Immunization with Hepatitis B vaccine is the most effective means of preventing Hepatitis B virus infection and its consequences. Plants are a potential source of Hepatitis B surface Antigen (HBsAg) that is not dependent upon process technology to ensure protein folding and particle assembly. A plant-based HBsAg expression system makes possible the testing of an oral immunization strategy by simply feeding plant samples. The primary means of transformation is Agrobacterium-mediated gene transfer which has provided a reliable means of creating transformants in a wide variety of species and also can express important pharmaceutical products. Leaf explants of tobacco were transformed with the Hepatitis B surface antigen gene along with nptII as an antibiotic selection marker gene. The presence of the HBsAg gene in putative transformants was confirmed by the presence of a 900-bp band in PCR analysis. The crude protein obtained from the transformed tobacco plants was tested by SDS-PAGE for the presence of a 24 kDa protein. Western-blot and ELISA confirmed the antigen specificity and immunogenic nature of the Hepatitis B surface antigen S-protein. T1 generation seeds obtained from transgenic tobacco plants were tested for inheritance analysis by germination in the presence of 100 ppm kanamycin. These showed a 3: 1 segregation ratio indicating Mendelian inheritance. Transgenic plants hold promise as low-cost vaccine production systems and this study emphasizes the integration and stability of recombinant protein expressed in tobacco plants.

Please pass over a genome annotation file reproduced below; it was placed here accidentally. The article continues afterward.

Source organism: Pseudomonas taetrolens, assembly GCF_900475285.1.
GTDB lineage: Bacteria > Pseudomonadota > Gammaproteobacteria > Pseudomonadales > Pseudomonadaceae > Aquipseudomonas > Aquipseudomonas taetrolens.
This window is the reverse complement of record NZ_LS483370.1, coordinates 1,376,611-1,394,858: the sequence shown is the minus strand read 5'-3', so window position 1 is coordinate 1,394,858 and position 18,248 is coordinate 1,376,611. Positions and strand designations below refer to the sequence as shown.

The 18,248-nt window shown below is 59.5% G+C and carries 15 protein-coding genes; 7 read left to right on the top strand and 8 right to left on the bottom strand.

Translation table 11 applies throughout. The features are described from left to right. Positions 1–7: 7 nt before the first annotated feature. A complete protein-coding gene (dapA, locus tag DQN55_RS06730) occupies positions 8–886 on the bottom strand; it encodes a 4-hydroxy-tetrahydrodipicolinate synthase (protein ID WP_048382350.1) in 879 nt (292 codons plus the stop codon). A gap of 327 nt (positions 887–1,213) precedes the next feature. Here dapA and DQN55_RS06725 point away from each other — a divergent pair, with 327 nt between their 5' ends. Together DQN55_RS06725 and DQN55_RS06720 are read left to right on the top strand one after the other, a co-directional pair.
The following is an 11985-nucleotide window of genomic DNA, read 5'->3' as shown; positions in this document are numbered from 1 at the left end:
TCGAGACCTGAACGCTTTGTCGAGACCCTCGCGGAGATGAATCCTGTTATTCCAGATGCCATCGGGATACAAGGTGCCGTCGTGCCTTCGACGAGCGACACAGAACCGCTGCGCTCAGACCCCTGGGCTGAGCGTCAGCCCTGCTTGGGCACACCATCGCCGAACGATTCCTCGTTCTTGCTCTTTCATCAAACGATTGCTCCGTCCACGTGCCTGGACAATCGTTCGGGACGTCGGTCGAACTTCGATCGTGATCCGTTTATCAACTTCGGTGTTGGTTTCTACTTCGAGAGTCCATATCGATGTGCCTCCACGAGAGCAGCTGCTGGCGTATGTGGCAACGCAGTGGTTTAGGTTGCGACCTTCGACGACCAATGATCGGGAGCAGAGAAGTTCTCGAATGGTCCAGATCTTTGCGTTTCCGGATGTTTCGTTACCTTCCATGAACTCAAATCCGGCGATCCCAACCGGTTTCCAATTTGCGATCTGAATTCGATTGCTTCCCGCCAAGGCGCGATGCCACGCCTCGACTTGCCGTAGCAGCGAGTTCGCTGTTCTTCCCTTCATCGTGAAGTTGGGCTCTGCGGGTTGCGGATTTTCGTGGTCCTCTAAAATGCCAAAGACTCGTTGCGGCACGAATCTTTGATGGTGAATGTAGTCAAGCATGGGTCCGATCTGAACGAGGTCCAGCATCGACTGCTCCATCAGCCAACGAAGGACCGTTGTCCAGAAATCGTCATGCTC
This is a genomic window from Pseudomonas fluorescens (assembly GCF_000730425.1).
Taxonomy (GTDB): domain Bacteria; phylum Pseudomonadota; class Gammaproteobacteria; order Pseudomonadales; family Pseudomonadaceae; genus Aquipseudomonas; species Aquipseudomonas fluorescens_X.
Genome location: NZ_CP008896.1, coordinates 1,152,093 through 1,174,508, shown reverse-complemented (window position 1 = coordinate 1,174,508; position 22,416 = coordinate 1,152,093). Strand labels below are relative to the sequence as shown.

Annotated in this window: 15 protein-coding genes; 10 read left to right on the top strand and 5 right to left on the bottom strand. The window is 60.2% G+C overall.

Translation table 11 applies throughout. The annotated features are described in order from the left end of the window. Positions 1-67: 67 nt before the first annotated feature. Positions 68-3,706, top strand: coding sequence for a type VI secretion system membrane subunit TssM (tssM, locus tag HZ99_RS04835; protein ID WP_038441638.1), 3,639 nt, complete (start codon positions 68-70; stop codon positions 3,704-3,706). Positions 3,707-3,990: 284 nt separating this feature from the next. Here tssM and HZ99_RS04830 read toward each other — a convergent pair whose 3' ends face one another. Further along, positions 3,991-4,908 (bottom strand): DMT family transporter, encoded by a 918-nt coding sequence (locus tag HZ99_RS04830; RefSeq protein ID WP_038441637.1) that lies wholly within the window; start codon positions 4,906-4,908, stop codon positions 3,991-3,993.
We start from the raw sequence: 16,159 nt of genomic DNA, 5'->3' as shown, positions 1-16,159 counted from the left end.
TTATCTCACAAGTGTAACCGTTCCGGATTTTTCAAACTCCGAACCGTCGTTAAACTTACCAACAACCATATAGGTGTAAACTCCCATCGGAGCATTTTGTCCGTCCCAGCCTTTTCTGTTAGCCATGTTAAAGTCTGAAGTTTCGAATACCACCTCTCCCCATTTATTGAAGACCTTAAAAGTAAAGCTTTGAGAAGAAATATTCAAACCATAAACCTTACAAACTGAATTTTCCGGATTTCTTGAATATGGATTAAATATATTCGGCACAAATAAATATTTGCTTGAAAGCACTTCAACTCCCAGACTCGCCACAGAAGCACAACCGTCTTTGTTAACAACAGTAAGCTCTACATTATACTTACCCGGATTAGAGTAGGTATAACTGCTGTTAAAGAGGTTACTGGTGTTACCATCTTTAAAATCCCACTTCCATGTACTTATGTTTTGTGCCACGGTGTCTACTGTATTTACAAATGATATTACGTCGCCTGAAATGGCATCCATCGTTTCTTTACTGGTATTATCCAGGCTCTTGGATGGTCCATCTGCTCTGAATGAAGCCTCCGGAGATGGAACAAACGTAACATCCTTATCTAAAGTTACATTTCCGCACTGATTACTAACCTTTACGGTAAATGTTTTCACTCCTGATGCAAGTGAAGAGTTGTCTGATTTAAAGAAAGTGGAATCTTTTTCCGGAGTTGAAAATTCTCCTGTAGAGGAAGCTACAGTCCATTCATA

|Translated title of the contribution||Production and Characterization of Hepatitis B Recombinant Vaccine in Tobacco (Nicotiana tabacum cv. ‘Kanchun’)|
|Pages (from-to)||97 - 101|
|Number of pages||5|
|Journal||Transgenic Plant Journal|
|Volume||3 (Special Issue 1)|
|Publication status||Published - Dec 2009|